On Tuesday August 20, 18-year-old Jacob Snyder was indicted by a grand jury on one count each of possessing, distributing, and receiving child pornography according to federal court records. Snyder is a former student of Eastern Michigan University.
Federal authorities allegedly found numerous videos and pictures of children who were unclothed on Snyder’s computer; the children were said to be younger than 12 years old in a news article at AnnArbor.com.
Authorities executed a warrant at Snyder’s father’s home in Ypsilanti Township, locating the suspect’s Dell laptop. Officials believe Snyder obtained a portion of the child pornography from his father’s IP address where he lives in the 5800 block of Textile Road. An affidavit signed by United States Customs Service special agent Bradley Manning states that Snyder consented to having the computer searched.
In September of 2012, Snyder was interviewed at both his father’s residence, and in his EMU dormitory room. He was a freshman at the time of the interview, although the student directory indicates he is no longer enrolled at the university. Snyder admitted during interviews to using Limewire, Ares, and other peer-to-peer file sharing networks for “maintaining and trafficking child pornography” while accessing the Internet through the IP address subscribed to by his father.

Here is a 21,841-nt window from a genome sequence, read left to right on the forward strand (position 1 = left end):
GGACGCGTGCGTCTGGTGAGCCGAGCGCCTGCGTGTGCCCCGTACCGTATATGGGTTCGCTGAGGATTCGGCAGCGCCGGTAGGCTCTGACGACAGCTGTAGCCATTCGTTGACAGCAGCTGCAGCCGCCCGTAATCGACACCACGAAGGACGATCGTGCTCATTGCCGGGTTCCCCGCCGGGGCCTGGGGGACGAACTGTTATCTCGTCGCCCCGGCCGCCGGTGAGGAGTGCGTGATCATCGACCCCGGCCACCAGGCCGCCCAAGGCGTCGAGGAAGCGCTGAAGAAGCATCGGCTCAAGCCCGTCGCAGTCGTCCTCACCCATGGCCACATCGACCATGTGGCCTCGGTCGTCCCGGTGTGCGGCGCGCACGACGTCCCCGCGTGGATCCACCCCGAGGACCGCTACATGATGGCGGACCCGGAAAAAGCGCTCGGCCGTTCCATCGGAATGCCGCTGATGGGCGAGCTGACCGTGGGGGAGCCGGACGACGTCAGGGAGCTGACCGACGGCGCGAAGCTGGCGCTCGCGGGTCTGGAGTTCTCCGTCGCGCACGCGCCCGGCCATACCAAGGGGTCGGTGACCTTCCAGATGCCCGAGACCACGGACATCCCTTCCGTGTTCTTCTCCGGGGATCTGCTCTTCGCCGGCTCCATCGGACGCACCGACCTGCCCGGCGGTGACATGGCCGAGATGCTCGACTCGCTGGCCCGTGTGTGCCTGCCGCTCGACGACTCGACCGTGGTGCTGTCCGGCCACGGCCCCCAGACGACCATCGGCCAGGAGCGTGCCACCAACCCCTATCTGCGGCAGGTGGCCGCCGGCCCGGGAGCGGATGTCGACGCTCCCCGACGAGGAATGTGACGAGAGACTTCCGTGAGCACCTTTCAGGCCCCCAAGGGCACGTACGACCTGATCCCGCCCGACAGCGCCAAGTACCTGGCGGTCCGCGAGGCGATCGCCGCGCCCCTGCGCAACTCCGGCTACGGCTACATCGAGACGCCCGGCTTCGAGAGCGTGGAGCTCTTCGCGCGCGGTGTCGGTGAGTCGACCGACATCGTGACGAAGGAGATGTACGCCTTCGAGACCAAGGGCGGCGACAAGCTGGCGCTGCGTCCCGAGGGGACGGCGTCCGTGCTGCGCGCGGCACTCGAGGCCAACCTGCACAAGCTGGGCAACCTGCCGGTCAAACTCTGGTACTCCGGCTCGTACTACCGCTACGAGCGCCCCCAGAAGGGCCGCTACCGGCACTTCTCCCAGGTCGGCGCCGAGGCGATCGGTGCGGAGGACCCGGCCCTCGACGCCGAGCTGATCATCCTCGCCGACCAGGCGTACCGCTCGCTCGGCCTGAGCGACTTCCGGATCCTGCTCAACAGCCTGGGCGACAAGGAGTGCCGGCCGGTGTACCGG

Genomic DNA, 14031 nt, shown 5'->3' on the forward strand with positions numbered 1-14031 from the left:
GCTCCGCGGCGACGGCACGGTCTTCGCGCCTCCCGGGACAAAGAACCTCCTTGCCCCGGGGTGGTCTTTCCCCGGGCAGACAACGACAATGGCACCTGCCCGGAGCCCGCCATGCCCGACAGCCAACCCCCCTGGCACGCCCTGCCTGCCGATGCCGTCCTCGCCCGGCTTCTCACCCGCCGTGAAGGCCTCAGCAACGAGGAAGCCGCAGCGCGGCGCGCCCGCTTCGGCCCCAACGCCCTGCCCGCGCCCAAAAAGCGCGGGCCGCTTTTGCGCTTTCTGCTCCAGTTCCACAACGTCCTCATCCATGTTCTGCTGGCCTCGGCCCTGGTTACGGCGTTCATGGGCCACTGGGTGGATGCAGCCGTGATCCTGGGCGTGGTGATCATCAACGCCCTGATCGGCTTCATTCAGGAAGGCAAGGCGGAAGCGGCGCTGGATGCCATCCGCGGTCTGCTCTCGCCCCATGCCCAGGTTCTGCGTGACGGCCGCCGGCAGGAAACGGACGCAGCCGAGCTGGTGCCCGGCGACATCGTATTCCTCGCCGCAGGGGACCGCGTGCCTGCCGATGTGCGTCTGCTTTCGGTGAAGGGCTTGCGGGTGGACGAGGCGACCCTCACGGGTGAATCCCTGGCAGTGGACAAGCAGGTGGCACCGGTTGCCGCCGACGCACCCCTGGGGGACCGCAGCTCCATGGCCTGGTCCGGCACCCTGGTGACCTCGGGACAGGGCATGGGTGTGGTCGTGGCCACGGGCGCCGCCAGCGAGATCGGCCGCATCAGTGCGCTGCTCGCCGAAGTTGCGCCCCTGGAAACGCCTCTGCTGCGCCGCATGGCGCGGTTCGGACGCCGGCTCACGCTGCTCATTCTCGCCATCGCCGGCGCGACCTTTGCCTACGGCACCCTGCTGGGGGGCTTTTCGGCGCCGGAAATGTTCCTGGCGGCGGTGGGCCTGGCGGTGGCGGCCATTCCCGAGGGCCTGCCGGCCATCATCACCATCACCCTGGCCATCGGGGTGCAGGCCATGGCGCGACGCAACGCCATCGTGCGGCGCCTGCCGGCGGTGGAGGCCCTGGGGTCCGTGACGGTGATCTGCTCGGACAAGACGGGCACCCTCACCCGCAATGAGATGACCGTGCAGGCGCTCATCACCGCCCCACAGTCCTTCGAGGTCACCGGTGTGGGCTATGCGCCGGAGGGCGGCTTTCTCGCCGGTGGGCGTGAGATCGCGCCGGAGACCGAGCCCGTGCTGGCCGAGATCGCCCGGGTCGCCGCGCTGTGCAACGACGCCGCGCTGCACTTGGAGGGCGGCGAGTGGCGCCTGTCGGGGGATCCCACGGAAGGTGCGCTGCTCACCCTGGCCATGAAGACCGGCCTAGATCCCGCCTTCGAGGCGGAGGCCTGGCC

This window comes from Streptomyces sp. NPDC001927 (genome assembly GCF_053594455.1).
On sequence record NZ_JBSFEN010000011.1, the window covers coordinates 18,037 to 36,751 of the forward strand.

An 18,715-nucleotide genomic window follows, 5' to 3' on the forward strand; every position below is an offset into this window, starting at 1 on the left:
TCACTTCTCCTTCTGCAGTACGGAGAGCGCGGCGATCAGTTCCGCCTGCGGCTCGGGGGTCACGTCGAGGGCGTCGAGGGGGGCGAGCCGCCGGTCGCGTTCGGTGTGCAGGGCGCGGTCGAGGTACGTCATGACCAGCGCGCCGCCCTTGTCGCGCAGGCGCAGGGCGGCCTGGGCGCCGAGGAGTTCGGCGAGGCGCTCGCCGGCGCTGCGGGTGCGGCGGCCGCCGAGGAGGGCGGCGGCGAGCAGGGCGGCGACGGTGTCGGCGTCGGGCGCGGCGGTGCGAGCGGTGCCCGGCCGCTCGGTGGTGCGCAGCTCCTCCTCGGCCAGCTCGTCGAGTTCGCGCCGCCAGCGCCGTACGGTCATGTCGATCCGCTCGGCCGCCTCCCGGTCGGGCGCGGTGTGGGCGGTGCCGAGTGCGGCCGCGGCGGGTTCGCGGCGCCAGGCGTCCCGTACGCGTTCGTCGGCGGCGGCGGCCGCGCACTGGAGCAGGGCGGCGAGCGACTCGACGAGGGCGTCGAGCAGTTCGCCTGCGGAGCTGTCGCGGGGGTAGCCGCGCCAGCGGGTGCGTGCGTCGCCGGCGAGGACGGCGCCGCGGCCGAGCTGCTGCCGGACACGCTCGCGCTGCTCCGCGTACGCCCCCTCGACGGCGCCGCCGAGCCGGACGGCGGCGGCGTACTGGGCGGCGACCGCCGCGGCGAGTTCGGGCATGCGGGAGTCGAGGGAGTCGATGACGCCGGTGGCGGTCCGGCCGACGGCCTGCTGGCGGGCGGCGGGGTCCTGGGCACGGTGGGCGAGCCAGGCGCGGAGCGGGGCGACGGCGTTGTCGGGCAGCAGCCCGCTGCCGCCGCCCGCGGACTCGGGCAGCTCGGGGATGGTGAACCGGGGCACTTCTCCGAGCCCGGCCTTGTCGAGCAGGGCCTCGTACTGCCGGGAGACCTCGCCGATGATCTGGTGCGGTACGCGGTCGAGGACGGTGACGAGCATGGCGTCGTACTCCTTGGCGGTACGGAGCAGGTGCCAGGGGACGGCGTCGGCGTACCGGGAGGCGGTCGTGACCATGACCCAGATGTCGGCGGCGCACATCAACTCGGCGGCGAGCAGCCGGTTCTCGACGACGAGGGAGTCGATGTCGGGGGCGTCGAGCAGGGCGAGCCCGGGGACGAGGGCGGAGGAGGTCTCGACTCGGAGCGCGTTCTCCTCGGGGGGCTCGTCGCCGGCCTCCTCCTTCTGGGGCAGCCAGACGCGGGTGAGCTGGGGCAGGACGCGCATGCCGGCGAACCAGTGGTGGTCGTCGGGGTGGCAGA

Court records indicate Snyder admitted to having child pornography stored on additional hard drivers which were located in a storage locker. Records also reveal authorities located 171 videos and 47 images of children who were engaged in what was called a “lascivious” display of the pubic and genital areas.
Snyder’s preliminary exam was scheduled for Friday August 23; he is scheduled to go before Judge Denise Page Hood for a jury trial on October 1 in U.S. District Court.
As all Michigan child pornography lawyers are aware, many innocent individuals are behind bars today for sex offenses they did not commit. While the defendant in this case admitted to the crimes, the penalties will be harsh if convicted. Those who receive sexually explicit material intended for distribution or who distribute child sexually abusive material may face a fine of up to $50,000 along with up to 7 years in prison.